A man constructs a tiny village in a ‘arctic hideaway’ where visitors can see wildlife and sleep under the Northern Lights.

Will you spend the night in a towerhouse on a remote Arctic island to see the Northern Lights? Hvard Lund of Gildeskl, Nordland, Norway, said he had long planned to build a collaborative, rentable facility for artists. Despite his best efforts, his towerhouse, The Njalla, was listed on Airbnb. The Harvard Airbnb in Norway, a miniature village of tiny houses, can accommodate groups and immerse guests in nature.

Outside view of the towerhouse.

He stated that his early experiences as a composer and musician taught him the importance of cross-disciplinary collaboration. According to Insider, he also stated that he could speed up and make his work more interesting by hanging out with engineers, architects, and, well, all kinds of people, and that the purpose of his little village was to provide a convenient location for such meetings.

“I’m from northern Norway, where I have a very romantic relationship with nature,” he explained. Because of Harvard’s familiarity with the area, selecting a location was simple.
However, it took him six years to acquire his first estate because you must be related to the seller before you can buy one. The first two construction teams he spoke with thought the obstacles to what he had in mind would be too great.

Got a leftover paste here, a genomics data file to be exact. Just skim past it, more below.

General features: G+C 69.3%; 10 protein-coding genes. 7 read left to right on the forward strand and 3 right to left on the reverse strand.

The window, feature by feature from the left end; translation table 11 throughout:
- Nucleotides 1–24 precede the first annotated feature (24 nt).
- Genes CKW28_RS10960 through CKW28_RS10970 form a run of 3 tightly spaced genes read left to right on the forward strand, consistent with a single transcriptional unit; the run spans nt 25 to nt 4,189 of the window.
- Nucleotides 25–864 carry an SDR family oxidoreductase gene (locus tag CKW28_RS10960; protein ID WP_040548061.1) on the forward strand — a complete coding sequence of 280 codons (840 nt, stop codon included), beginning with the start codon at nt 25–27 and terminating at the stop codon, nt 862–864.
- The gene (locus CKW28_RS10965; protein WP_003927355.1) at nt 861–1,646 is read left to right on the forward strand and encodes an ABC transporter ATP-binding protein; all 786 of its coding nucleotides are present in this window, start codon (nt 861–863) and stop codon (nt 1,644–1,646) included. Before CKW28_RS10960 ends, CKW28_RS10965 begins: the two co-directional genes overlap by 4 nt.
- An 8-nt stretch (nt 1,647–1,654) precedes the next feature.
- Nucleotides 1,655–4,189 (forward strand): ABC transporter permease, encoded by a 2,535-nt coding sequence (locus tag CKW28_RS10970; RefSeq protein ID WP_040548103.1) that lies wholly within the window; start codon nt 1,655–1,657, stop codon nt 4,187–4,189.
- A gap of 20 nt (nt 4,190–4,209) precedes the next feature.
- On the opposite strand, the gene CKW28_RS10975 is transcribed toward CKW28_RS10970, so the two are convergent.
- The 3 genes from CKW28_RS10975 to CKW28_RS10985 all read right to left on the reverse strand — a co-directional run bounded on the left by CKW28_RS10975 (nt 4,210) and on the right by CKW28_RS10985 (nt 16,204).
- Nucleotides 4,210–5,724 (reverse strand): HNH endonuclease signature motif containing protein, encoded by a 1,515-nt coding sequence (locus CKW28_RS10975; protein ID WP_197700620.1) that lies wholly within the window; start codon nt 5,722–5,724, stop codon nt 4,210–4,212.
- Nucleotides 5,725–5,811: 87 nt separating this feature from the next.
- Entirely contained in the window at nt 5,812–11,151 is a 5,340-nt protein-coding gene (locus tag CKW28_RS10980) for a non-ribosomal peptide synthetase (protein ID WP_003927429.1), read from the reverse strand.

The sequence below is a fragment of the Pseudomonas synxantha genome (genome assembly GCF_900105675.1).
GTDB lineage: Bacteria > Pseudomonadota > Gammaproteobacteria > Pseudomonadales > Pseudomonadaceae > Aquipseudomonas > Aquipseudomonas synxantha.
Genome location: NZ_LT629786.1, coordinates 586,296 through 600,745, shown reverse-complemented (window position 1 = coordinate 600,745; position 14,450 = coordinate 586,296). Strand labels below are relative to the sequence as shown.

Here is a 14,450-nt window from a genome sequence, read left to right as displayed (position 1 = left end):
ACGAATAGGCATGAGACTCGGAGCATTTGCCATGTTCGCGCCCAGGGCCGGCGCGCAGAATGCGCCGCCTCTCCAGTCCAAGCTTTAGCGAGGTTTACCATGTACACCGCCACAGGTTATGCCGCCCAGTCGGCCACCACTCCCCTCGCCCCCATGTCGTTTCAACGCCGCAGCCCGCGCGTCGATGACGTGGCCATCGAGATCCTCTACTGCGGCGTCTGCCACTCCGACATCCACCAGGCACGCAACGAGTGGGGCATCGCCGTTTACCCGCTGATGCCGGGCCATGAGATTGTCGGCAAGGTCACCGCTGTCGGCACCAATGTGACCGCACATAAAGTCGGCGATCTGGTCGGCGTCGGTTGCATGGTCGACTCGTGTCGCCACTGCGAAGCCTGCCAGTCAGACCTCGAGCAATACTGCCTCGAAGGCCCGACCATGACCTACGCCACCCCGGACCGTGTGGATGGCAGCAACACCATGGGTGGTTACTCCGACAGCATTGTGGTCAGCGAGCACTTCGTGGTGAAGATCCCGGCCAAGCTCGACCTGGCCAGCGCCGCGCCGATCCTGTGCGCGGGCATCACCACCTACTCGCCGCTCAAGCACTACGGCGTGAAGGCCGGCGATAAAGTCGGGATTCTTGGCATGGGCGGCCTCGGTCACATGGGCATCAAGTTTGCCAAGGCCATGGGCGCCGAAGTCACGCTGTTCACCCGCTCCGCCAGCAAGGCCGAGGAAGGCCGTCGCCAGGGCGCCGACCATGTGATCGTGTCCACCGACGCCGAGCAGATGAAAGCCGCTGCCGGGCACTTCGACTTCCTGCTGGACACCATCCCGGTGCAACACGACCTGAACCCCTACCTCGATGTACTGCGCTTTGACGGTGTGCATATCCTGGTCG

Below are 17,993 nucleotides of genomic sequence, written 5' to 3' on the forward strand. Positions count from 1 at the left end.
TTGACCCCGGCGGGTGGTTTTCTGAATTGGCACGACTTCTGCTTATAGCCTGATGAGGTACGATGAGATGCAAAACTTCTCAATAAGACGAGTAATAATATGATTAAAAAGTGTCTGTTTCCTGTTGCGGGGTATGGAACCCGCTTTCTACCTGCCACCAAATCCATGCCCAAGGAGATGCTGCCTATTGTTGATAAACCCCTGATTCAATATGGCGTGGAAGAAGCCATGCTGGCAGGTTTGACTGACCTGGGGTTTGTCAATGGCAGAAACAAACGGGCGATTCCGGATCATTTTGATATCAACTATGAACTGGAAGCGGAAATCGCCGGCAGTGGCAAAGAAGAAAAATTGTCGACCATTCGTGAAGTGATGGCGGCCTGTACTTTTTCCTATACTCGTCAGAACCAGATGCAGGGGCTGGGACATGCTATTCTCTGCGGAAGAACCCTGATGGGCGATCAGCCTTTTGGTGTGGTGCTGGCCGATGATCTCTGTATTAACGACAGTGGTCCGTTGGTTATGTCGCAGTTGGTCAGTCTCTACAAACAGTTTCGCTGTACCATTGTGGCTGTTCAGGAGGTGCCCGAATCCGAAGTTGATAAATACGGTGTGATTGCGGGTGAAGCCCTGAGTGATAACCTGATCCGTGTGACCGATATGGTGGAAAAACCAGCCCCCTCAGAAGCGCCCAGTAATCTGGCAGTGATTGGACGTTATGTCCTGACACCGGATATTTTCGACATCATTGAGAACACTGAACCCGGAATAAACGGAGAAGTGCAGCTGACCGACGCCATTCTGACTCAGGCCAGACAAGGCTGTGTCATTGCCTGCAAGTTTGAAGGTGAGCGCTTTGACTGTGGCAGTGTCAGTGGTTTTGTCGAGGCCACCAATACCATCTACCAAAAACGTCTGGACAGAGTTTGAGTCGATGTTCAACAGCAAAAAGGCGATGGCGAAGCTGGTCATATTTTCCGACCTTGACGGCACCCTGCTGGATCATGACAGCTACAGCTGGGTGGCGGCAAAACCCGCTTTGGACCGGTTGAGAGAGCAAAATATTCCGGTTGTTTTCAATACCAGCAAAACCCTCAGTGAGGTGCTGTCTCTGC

Inside the towerhouse has an overlooking view of the ocean.

Fortunately, the third one accepted his proposal, and he and his team began construction in 2014 and began renting out the space in 2016. “We had a lot of discussions about what constitutes good architecture in nature,” Hvard said. The architects proposed a new layout at that point, and the concept of a tiny-village with the amenities of a regular home divided into multiple smaller homes was developed.

Outside the lounge with a great view of the towerhouse.

“Hooray, let’s make it,” said Hvard, who liked the idea. The town is noteworthy because it encourages visitors to explore the outdoors. Being outside alters one’s breathing pattern and allows one to observe natural phenomena that would otherwise be hidden from view indoors. Visitors can see wildlife such as birds, sea otters, and the Northern Lights. Though he chose eternally durable materials for the towerhouse and the rest of the tiny homes, he is aware that due to the climate, periodic maintenance would be required,

Arctic Hideaway's upper double room with two beds and a huge window without curtain.

and water has a remarkable destructive power. Fortunately, he said, there hasn’t been much need for maintenance so far. Meanwhile, because Hvard does not live on the island full-time, he hired someone to manage the property. “I’m here from May to September, and everyone who works as a caretaker or host at the village needs to grow in their role here. “I’m also honing my abilities as a host, leader, and person,” he explained. “The meetings here have been incredible since opening, with artists of all kinds being able to collaborate in this space.”

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